A three-member team from the Central government on Tuesday began inspection of the ship Platinum II, allegedly carrying hazardous toxic and radioactive substance, near Alang in Bhavnagar district, Gujarat Maritime Board (GMB) officials said.
The team consists of senior advisor from the ministry of steel, Dr S A Hussain head of the Radiology safety Division, AERB (Atomic Regulatory Board), officers from the environment ministry, who are also accompanied by GMB officials, they said.
According to sources, the team set off for inspection early in the morning as the Platinum II is anchored near Gopnath, some 40 nautical miles from the Alang coast.
The team members also ruled out any leakage in the ship, as alleged by its owner Komalkant Sharma of Leela Shipbreaking Ltd on Monday.
“There is absolutely no leakage in the ship. Our inspection is still on,” one of the central government team members told PTI.
Mr. Sharma had claimed on Monday that there were cracks in the bottom of the ship because of which the water had started entering it during high tide.
He had further alleged that he has written to the GMB about the issue, but there was no action from them.
The Central team is here as part of the inquiry ordered by the Union Environment Minister Jayram Ramesh last week after Indian Platform on Ship-breaking (IPOS), an NGO, alleged that Platinum-II (previously known as S S Independence and S S Oceanic) was loaded with toxic polychlorinated biphenyl (PCB) along with radioactive substances.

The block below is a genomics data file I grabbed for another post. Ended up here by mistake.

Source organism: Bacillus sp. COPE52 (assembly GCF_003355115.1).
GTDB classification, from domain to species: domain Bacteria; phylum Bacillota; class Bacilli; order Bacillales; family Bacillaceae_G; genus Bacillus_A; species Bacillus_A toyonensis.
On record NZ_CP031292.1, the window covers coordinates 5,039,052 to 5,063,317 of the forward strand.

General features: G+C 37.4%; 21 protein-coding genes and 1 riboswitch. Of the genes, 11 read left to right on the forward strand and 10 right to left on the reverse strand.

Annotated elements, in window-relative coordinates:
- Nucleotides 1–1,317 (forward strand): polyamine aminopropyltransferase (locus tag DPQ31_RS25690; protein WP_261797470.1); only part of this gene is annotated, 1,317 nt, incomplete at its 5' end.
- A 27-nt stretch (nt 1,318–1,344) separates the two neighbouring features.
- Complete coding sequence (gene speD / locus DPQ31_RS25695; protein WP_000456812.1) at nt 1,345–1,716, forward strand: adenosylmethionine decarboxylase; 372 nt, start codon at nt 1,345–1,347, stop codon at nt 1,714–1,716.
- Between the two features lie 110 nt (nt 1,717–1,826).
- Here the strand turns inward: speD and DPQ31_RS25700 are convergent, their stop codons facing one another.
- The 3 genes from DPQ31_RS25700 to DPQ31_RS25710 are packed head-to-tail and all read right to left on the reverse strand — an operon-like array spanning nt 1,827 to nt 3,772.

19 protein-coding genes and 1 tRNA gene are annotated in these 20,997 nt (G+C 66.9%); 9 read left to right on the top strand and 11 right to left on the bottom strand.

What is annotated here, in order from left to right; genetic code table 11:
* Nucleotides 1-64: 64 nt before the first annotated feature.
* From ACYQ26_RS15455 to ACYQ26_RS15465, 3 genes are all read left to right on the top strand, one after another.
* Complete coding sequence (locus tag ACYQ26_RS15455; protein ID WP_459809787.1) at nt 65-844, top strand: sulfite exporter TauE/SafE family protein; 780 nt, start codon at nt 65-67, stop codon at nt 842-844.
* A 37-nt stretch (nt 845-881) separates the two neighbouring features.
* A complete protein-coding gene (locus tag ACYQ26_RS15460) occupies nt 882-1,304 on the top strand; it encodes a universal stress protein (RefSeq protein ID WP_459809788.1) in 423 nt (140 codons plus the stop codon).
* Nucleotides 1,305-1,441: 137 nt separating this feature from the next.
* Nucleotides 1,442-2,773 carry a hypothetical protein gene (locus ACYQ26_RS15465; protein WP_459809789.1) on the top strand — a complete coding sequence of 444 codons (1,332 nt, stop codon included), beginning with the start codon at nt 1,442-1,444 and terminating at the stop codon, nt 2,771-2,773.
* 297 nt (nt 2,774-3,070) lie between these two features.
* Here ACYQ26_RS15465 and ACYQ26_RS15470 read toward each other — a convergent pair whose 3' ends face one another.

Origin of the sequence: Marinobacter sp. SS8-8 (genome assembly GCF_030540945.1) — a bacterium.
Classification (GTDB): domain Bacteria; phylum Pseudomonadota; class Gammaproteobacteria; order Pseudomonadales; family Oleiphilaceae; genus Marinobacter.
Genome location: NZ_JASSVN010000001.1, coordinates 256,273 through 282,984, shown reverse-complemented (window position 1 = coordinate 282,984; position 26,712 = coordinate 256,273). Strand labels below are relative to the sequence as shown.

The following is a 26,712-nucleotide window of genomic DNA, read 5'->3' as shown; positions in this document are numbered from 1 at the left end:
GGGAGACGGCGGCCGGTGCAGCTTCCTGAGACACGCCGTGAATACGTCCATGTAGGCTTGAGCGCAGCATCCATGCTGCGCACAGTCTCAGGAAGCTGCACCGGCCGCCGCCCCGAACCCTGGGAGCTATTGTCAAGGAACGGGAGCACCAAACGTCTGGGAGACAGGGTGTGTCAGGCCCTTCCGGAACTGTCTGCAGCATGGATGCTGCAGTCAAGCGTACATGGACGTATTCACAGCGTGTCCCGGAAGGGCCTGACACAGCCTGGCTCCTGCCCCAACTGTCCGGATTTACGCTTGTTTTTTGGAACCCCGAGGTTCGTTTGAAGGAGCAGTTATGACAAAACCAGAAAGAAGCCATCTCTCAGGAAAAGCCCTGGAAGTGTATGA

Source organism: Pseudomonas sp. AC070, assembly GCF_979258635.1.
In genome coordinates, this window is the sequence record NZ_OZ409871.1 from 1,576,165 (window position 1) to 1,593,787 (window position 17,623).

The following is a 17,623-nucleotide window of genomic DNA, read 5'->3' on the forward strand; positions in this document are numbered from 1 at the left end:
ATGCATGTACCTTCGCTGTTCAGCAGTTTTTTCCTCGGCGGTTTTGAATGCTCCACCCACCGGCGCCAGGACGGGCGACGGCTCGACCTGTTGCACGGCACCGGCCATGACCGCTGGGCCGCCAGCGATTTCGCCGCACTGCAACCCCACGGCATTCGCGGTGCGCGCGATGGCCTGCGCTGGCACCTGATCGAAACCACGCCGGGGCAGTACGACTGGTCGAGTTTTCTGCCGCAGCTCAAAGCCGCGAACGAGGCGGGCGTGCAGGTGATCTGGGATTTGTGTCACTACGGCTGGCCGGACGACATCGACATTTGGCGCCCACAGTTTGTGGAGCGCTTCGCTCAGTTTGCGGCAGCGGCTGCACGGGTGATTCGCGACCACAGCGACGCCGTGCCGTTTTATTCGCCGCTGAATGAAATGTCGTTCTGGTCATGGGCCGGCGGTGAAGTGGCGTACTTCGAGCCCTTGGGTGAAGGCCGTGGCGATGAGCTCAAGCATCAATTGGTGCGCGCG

Indian Platform on Shipbreaking (IPOS) had also alleged that Platinum-II had breached security and entered Indian waters illegally.
It further claimed that the Platinum-II is loaded with an estimated 210 tons of toxic polychlorinated biphenyl (PCB) contaminated material and an estimated 250 tons of asbestos as part of its construction.”
The US Environmental Protection Agency (EPA) fined the owners of Platinum-II (then known as SS Oceanic), Global Shipping LLC and Global Marketing Systems for alleged illegal distribution and export of a PCB-containing ship in January 2009, IOPS had calimed.
The companies were made to pay a total of $ 5,18,500 to resolve the two Toxic Substances Control Act violations.
PCB is a persistent toxic pollutant used in paints, insulation and gasketry in older ships.